Celebration of the U.S. Bicentennial on July 4, 1976 included: parades, fireworks, flags, hats, money and all manner of cheesy collectibles.
It was a time of extra pride that we (meaning a rag-tag bunch of farmers to whom many of us are not related, but with whom we stand proudly) had beaten the British. Those orderly-fight-by-the-rules types did not even live in America but nonetheless showed up in their fancy, schmancy uniforms to collect because they had the audacity to think we owed them tax money for the tea.
I suspect that today, any American household with an adult old enough to have celebrated the bicentennial, has some memorabilia lurking under the dust.
If I search hard enough in my house, I can probably find a bicentennial commemorative quarter. This particular commemoration for investment’s sake would have made sense except that they minted a billion of the copper-nickel ones and 45 million in “part-silver” for collectors. Better yet, the government proceeded to sell them for ten more years.
Aside from its Colonial drummer design, the bicentennial quarter is the same as any other American quarter in both physical size and spending power. The common understanding was that if we saved them, “They’ll be worth something someday.”
My friends and I in our teens at the time, were perhaps the most unlikely group to be avid coin collectors; neither were we informed that “someday” would not likely be in our lifetime.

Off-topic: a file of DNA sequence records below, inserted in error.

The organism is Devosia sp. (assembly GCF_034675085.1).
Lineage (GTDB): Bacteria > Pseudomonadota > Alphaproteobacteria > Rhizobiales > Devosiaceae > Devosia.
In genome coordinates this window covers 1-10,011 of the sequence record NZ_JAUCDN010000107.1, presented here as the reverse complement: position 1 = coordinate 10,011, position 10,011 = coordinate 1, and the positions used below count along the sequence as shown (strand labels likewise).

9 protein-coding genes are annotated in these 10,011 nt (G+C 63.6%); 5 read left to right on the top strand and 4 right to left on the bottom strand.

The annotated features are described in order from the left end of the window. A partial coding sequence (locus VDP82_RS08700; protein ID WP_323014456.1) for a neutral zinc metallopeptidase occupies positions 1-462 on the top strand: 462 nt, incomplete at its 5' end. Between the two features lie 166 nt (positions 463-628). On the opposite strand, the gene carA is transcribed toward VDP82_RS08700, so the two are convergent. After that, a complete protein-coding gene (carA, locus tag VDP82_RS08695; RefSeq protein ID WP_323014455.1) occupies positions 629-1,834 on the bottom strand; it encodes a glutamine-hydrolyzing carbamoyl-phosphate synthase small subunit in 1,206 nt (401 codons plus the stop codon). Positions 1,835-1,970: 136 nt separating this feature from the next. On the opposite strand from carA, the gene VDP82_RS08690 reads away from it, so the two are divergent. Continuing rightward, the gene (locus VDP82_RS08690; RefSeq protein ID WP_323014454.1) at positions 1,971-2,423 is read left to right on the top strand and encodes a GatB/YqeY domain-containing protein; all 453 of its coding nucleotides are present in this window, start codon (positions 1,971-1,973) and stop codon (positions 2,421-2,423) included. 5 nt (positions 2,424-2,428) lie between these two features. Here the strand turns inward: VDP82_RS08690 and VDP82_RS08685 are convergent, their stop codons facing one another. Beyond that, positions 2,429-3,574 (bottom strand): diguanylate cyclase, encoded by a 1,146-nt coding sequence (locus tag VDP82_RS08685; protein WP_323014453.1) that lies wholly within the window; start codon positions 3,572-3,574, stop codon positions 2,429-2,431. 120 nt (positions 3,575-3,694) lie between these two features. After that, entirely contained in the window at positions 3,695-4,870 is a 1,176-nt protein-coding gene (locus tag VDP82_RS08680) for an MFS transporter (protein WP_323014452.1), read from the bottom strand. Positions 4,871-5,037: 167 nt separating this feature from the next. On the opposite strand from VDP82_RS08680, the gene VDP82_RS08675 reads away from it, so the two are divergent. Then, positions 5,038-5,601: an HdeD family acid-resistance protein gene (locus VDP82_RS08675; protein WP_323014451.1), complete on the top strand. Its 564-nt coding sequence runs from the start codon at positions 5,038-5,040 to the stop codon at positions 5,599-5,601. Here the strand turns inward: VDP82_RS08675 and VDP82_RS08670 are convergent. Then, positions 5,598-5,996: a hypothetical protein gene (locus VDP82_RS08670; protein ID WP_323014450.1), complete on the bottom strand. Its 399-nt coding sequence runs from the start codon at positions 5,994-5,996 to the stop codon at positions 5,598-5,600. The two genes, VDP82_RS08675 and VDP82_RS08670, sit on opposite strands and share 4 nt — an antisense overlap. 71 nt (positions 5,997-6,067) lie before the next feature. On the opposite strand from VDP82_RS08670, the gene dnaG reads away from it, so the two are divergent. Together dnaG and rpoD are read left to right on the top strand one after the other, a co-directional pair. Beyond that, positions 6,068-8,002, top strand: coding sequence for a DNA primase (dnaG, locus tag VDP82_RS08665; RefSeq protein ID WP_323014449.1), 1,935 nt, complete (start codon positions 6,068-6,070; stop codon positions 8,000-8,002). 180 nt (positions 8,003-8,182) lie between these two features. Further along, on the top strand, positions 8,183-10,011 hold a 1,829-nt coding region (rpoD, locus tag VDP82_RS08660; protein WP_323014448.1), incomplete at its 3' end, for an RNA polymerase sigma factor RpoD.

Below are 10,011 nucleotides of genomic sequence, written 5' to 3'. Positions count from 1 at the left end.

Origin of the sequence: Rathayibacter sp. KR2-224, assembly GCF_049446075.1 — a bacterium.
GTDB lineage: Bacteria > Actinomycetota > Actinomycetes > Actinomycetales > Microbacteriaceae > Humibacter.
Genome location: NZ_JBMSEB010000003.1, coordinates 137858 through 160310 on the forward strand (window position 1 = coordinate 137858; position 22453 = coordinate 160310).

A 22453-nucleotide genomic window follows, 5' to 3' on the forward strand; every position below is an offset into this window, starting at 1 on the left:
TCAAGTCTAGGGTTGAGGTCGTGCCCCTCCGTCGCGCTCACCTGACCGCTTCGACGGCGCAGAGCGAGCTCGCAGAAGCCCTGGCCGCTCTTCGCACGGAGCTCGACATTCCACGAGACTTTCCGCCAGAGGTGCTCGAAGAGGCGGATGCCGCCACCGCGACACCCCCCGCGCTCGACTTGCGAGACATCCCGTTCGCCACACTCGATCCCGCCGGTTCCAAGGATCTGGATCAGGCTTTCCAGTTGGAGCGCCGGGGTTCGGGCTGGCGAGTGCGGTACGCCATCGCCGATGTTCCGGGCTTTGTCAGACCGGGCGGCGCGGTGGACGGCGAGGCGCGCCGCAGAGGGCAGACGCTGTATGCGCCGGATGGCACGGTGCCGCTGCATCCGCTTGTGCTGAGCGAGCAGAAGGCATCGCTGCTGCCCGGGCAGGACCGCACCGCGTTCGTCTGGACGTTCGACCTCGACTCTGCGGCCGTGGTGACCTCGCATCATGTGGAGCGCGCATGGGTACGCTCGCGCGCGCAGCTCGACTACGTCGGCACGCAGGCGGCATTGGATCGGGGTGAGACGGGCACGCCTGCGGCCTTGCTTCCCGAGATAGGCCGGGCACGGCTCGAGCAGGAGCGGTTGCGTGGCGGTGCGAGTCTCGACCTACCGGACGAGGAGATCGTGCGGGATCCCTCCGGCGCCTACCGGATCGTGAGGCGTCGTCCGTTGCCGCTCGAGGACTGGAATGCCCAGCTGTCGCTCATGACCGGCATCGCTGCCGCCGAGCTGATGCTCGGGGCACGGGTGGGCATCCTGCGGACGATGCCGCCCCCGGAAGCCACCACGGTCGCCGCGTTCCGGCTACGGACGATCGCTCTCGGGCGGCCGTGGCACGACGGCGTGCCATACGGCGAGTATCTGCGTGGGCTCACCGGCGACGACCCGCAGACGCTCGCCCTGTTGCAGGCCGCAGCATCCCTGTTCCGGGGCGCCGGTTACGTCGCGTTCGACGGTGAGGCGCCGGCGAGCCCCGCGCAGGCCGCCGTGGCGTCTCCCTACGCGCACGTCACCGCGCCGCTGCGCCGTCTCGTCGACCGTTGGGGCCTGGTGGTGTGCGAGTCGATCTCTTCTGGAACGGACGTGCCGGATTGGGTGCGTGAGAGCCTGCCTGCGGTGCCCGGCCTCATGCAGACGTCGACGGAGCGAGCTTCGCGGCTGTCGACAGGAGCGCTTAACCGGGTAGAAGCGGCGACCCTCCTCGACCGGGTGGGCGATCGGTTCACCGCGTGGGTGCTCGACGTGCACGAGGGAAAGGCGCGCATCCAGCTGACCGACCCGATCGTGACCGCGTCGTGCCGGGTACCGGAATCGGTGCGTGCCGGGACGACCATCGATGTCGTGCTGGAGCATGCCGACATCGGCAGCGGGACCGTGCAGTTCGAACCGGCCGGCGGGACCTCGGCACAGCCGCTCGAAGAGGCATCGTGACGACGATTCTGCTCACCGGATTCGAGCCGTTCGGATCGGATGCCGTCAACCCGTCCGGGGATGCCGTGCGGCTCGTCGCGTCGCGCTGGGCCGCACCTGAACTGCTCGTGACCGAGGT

Today, bicentennial quarters are worth…wait for it…
about twenty-five cents (unless you have an uncirculated one in mint condition, then it might fetch $5 or so on eBay®.) So I asked around to see who might have a stash of them squirreled away. Result: nada. Even if you had a stash, you’d need someone willing to buy.
Another relic from 1976 that made as little sense then as it does now, is the two dollar bill. Forget that there was no justifiable need for it, but it appears that no one gave any consideration to the idea that if people began to actually use two dollar bills to pay for everyday commodities, they’d unwittingly bollix a cashier’s job. And heaven help the dyslexics among us. That two looks a lot like a five.
Cash registers are designed with a money organizer insert containing ten slots in two rows; five long sections to the rear for bills and five short to the front for coins.
At first glance it would seem that the $2 bills would have fit quite nicely. Not so.
Normally, the $20 bills belong second to the left. From there are gradually decreasing increments from left to right: $10, $5 and finally one dollar bills. The reserved space to the far left, or the fifth slot as it were, held personal checks and any bills larger than $20.
Credit card slips and coupons easily slipped in the drawer under the insert until the day’s close of business when counting the day’s receipts. Not much has changed, except that today, few people pay with cash and fewer with a check.
No big deal you say? Try this…
The next time you shop and the amount you owe is $5, hand your cashier a roll of pennies, three half-dollar coins, a Susan B. Anthony dollar, and a two dollar bill. Just be prepared to duck when the roll of pennies comes hurling at your temple.
Two hundred years of not paying taxes for our afternoon tea casually replaced by the coffee-consuming-to-satisfy-the-shareholders that we are today is an interesting trade-off. Don’t you think?